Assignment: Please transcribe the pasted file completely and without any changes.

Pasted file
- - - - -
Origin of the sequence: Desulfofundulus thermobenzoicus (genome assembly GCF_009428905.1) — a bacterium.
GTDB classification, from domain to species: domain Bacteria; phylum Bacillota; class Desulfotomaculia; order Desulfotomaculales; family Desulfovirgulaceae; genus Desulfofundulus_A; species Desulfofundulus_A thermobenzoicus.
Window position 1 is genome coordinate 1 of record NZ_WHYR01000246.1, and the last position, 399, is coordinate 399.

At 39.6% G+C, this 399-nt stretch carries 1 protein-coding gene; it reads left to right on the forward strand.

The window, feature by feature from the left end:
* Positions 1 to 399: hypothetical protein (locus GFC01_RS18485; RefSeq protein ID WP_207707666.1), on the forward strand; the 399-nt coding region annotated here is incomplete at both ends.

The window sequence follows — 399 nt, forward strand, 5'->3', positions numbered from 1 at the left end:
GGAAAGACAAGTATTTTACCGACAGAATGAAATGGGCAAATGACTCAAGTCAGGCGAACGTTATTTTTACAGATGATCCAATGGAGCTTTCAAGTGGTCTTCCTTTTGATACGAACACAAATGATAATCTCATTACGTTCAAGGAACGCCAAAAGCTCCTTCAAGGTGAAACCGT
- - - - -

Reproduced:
Origin of the sequence: Desulfofundulus thermobenzoicus (genome assembly GCF_009428905.1) — a bacterium.
GTDB classification, from domain to species: domain Bacteria; phylum Bacillota; class Desulfotomaculia; order Desulfotomaculales; family Desulfovirgulaceae; genus Desulfofundulus_A; species Desulfofundulus_A thermobenzoicus.
Window position 1 is genome coordinate 1 of record NZ_WHYR01000246.1, and the last position, 399, is coordinate 399.

At 39.6% G+C, this 399-nt stretch carries 1 protein-coding gene; it reads left to right on the forward strand.

The window, feature by feature from the left end:
* Positions 1 to 399: hypothetical protein (locus GFC01_RS18485; RefSeq protein ID WP_207707666.1), on the forward strand; the 399-nt coding region annotated here is incomplete at both ends.

The window sequence follows — 399 nt, forward strand, 5'->3', positions numbered from 1 at the left end:
GGAAAGACAAGTATTTTACCGACAGAATGAAATGGGCAAATGACTCAAGTCAGGCGAACGTTATTTTTACAGATGATCCAATGGAGCTTTCAAGTGGTCTTCCTTTTGATACGAACACAAATGATAATCTCATTACGTTCAAGGAACGCCAAAAGCTCCTTCAAGGTGAAACCGT